|Current Location:||Collections Storage|
|Credit Line:||Purchased from Khabaza, Baghdad; subscription of R. F. Harper, 1889|
|Other Number:||PBS XIV: 166 - Other Number|
CBS Register: seal cylinder, serpentine greenish white mottled.
PBS XIV: The worshiping of the goddess of agriculture, Nidaba, seated on a throne made of a heap of barley and waving three stalks in her hand. She is approached by four bearded figures with hands extended as offering the new corn. All have the horned mitre, and their hair tied in a loop behind. But the leader is distinguished not only by his better garment of flounced material, reaching to the knees as becomes an active god, but chiefly by being enveloped in radiating stalks of barley. He is the God Ashnan the husband of Nidaba, the leading deity at her court. The three figures with long plaited skirts are secondary attendants. They are dressed like the musicians of the temple of Ningirsu at the time of Gudea. Concave cyl. seal. Serpentine, 29 1/2 x 17 mm.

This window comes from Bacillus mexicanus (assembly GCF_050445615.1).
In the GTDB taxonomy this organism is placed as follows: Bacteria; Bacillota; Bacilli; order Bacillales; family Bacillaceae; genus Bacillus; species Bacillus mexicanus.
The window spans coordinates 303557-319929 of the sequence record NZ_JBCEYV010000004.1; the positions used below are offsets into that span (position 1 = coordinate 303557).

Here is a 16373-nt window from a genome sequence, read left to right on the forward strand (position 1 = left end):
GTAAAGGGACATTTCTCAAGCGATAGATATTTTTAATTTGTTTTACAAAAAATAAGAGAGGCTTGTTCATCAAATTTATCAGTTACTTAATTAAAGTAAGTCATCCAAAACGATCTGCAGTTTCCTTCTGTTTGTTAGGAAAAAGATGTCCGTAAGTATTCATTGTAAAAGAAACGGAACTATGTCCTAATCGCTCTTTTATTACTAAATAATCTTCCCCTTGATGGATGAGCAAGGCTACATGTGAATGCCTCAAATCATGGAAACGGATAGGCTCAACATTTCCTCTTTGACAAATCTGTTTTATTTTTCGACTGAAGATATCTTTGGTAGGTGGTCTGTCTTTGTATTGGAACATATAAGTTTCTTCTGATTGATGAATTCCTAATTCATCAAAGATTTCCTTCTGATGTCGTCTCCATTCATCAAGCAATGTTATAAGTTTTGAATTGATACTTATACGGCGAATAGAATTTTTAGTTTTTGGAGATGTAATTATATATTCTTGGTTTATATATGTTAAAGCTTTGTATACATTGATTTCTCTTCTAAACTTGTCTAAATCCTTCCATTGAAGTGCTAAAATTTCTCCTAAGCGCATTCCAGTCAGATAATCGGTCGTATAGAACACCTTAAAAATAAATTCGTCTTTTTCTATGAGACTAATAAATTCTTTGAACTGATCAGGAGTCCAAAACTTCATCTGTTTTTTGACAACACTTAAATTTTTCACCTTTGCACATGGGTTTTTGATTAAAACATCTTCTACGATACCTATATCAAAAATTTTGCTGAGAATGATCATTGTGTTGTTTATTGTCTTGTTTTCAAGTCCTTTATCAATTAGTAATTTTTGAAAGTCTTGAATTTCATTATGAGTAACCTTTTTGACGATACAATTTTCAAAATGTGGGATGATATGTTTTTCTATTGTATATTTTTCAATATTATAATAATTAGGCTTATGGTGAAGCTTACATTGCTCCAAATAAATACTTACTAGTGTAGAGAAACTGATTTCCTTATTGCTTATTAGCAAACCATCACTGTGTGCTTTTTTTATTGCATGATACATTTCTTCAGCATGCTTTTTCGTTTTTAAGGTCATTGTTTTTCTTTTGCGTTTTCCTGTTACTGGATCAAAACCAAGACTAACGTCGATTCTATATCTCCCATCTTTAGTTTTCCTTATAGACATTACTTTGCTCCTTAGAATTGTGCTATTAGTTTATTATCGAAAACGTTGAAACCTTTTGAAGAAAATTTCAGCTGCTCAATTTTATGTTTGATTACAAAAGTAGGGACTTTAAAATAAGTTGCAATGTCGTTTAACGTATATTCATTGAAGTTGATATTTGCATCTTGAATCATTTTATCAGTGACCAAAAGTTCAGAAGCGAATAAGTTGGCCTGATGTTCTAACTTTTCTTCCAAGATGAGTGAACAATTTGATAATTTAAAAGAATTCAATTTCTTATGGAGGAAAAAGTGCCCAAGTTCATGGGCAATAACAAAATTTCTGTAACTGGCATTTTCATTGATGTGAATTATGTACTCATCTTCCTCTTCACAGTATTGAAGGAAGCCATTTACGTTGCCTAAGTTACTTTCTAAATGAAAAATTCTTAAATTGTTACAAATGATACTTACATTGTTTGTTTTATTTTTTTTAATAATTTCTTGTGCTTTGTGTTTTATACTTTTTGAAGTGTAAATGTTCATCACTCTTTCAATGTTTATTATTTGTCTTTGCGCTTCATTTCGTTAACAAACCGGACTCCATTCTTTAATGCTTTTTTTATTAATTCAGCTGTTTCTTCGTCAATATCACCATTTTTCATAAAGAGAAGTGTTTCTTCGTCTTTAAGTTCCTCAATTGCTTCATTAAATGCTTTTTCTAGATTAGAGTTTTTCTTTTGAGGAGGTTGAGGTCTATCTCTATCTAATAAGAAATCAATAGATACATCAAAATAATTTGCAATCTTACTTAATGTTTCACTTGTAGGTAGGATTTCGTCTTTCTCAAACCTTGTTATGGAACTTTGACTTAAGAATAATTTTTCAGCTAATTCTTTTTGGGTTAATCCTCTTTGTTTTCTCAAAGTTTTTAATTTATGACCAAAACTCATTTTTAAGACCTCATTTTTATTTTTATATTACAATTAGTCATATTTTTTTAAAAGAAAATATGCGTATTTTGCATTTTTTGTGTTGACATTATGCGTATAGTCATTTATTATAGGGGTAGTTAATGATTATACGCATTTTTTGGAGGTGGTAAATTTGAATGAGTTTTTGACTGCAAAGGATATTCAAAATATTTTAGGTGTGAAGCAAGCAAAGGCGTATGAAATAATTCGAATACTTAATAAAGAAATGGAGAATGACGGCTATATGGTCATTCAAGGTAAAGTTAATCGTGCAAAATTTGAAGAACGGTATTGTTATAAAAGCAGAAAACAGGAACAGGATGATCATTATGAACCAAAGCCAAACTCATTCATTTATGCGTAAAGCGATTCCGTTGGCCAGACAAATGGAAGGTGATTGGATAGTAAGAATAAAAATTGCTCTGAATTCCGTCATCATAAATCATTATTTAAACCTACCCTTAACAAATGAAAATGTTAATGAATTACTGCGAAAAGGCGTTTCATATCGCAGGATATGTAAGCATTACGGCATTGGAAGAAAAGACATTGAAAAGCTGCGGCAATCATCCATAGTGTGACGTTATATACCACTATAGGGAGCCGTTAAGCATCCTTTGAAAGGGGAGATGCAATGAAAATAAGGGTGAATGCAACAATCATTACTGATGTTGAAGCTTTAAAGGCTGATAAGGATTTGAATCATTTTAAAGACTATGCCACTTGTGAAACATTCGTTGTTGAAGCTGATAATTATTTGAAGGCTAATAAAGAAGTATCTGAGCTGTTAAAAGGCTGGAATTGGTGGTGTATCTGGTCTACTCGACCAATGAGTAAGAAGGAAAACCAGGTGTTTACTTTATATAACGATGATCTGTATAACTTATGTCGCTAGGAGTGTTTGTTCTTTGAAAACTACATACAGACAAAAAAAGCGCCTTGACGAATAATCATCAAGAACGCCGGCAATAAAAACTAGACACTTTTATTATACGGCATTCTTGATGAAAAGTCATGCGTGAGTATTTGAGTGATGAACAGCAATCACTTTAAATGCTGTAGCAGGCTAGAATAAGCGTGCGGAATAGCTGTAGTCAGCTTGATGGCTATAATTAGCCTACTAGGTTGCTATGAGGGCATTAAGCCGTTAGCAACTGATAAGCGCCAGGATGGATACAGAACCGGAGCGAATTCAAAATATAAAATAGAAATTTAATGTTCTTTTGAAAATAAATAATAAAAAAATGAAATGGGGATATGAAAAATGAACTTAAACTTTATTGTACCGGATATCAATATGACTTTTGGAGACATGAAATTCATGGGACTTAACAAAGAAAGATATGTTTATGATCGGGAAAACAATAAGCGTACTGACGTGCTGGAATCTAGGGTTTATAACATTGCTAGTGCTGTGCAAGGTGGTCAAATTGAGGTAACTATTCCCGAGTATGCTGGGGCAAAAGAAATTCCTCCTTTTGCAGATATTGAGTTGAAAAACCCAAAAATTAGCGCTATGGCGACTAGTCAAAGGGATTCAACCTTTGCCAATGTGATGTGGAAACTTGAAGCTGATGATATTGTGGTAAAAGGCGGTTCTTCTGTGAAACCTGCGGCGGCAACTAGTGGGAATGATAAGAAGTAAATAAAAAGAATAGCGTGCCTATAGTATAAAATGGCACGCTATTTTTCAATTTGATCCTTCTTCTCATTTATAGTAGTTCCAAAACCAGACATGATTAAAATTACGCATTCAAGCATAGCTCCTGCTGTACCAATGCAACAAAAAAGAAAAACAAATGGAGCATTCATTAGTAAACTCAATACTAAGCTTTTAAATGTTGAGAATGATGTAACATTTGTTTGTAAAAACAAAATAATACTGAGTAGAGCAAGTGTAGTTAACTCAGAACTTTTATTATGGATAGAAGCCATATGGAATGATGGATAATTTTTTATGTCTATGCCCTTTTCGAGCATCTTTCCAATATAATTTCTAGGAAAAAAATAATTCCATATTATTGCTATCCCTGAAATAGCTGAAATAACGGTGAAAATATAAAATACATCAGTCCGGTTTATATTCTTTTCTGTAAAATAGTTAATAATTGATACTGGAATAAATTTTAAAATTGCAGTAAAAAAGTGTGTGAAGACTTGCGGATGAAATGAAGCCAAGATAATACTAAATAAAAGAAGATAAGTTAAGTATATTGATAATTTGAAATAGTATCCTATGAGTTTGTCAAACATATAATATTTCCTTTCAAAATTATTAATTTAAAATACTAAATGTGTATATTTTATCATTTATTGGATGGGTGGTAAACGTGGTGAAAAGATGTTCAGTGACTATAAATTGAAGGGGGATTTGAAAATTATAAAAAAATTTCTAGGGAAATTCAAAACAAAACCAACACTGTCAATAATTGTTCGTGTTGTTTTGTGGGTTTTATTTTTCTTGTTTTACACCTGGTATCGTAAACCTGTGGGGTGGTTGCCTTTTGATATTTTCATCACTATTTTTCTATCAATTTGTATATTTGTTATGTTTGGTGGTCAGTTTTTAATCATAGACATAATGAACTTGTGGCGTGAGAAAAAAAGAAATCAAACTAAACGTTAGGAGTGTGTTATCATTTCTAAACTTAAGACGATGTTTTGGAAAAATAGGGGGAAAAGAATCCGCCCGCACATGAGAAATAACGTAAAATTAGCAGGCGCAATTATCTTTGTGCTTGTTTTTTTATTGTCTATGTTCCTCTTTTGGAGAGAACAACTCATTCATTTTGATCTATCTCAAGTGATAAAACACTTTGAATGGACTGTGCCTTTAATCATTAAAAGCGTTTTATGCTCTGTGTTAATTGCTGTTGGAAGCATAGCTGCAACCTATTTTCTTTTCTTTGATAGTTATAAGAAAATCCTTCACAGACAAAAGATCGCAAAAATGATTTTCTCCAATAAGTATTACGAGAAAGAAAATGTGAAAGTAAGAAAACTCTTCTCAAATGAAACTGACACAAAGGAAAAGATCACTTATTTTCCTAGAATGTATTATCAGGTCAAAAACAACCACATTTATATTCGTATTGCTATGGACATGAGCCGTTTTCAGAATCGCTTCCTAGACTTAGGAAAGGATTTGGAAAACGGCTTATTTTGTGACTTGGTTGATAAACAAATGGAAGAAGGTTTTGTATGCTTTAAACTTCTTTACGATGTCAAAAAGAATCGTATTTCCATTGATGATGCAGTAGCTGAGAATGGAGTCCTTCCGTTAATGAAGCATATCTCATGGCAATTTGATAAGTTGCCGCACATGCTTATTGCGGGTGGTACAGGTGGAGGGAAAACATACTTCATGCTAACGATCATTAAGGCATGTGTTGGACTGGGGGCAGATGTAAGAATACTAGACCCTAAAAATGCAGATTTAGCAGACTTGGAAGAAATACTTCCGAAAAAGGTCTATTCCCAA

|[Book] Legrain, Leon. 1925. The Culture of the Babylonians.. The University Museum, Publications of the Babylonian Section. Vol. XIV. Actual Citation : Page/Fig./Plate: Fig:166||View Objects related to this Actual Citation|
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